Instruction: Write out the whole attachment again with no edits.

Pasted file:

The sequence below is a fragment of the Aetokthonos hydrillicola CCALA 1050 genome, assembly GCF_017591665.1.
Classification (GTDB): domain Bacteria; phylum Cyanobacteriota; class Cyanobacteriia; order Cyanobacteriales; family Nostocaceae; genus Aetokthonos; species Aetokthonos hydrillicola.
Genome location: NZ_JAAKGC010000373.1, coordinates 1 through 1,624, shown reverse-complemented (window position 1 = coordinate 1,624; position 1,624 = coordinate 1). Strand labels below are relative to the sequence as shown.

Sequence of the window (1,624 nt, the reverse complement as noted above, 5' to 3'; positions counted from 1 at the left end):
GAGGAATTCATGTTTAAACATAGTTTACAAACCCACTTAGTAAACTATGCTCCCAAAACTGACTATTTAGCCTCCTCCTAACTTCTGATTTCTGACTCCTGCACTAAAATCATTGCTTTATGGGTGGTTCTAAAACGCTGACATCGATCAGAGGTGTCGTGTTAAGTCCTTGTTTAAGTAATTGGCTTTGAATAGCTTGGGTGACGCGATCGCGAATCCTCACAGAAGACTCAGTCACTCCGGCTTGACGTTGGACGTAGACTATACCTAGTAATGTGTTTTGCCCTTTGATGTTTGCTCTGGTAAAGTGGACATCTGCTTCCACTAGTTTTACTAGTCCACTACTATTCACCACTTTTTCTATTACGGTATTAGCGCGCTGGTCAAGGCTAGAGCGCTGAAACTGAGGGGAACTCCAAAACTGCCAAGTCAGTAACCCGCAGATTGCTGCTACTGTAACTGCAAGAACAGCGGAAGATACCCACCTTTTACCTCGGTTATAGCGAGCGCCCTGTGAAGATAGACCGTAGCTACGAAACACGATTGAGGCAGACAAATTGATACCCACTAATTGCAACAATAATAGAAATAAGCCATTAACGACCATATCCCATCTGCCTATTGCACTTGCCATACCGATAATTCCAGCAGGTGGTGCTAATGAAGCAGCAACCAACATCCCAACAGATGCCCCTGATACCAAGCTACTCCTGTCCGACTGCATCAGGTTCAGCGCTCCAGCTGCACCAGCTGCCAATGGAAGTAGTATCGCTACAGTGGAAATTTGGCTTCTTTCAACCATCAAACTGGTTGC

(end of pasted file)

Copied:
The sequence below is a fragment of the Aetokthonos hydrillicola CCALA 1050 genome, assembly GCF_017591665.1.
Classification (GTDB): domain Bacteria; phylum Cyanobacteriota; class Cyanobacteriia; order Cyanobacteriales; family Nostocaceae; genus Aetokthonos; species Aetokthonos hydrillicola.
Genome location: NZ_JAAKGC010000373.1, coordinates 1 through 1,624, shown reverse-complemented (window position 1 = coordinate 1,624; position 1,624 = coordinate 1). Strand labels below are relative to the sequence as shown.

Sequence of the window (1,624 nt, the reverse complement as noted above, 5' to 3'; positions counted from 1 at the left end):
GAGGAATTCATGTTTAAACATAGTTTACAAACCCACTTAGTAAACTATGCTCCCAAAACTGACTATTTAGCCTCCTCCTAACTTCTGATTTCTGACTCCTGCACTAAAATCATTGCTTTATGGGTGGTTCTAAAACGCTGACATCGATCAGAGGTGTCGTGTTAAGTCCTTGTTTAAGTAATTGGCTTTGAATAGCTTGGGTGACGCGATCGCGAATCCTCACAGAAGACTCAGTCACTCCGGCTTGACGTTGGACGTAGACTATACCTAGTAATGTGTTTTGCCCTTTGATGTTTGCTCTGGTAAAGTGGACATCTGCTTCCACTAGTTTTACTAGTCCACTACTATTCACCACTTTTTCTATTACGGTATTAGCGCGCTGGTCAAGGCTAGAGCGCTGAAACTGAGGGGAACTCCAAAACTGCCAAGTCAGTAACCCGCAGATTGCTGCTACTGTAACTGCAAGAACAGCGGAAGATACCCACCTTTTACCTCGGTTATAGCGAGCGCCCTGTGAAGATAGACCGTAGCTACGAAACACGATTGAGGCAGACAAATTGATACCCACTAATTGCAACAATAATAGAAATAAGCCATTAACGACCATATCCCATCTGCCTATTGCACTTGCCATACCGATAATTCCAGCAGGTGGTGCTAATGAAGCAGCAACCAACATCCCAACAGATGCCCCTGATACCAAGCTACTCCTGTCCGACTGCATCAGGTTCAGCGCTCCAGCTGCACCAGCTGCCAATGGAAGTAGTATCGCTACAGTGGAAATTTGGCTTCTTTCAACCATCAAACTGGTTGC